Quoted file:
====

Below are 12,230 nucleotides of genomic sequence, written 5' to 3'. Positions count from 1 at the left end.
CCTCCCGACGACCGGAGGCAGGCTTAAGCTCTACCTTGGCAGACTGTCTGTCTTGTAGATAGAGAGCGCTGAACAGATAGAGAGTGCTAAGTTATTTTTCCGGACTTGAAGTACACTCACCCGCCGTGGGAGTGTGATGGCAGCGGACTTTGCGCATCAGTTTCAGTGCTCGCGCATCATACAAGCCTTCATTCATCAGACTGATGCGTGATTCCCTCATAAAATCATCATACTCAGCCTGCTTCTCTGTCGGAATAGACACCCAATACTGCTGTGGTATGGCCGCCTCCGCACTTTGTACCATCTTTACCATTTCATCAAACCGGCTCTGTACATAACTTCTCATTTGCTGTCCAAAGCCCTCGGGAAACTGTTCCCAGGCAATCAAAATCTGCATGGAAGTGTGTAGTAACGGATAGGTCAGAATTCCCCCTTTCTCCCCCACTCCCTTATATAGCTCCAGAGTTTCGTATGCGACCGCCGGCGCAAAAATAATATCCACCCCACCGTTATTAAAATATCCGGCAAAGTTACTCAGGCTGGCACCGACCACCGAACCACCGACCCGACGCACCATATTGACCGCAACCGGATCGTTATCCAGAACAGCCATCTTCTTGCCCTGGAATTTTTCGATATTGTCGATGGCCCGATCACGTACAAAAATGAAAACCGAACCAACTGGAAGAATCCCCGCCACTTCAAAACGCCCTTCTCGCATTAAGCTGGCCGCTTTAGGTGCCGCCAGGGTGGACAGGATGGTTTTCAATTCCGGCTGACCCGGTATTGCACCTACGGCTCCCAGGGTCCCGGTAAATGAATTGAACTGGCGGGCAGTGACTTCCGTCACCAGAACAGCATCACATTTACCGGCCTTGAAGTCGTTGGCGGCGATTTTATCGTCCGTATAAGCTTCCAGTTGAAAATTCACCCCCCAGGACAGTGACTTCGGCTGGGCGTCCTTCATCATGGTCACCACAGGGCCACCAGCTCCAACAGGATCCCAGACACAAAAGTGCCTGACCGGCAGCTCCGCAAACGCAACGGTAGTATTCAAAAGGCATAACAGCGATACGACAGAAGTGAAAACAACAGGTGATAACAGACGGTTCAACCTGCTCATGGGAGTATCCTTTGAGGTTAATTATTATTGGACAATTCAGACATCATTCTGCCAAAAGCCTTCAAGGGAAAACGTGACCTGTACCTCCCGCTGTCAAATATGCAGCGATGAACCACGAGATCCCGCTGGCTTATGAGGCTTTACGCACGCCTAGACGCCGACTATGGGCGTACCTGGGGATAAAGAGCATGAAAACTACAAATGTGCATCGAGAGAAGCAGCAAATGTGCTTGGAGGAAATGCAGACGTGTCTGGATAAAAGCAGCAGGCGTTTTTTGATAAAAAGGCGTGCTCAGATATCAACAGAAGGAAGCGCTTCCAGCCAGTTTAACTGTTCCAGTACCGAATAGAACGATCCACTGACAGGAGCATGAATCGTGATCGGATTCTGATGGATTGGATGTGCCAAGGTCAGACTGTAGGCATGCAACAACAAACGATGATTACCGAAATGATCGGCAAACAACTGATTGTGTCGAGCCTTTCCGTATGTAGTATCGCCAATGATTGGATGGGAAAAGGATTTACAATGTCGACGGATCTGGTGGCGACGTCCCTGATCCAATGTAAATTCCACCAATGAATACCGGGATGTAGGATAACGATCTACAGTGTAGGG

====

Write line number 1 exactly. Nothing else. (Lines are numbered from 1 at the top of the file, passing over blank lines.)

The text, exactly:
Below are 12,230 nucleotides of genomic sequence, written 5' to 3'. Positions count from 1 at the left end.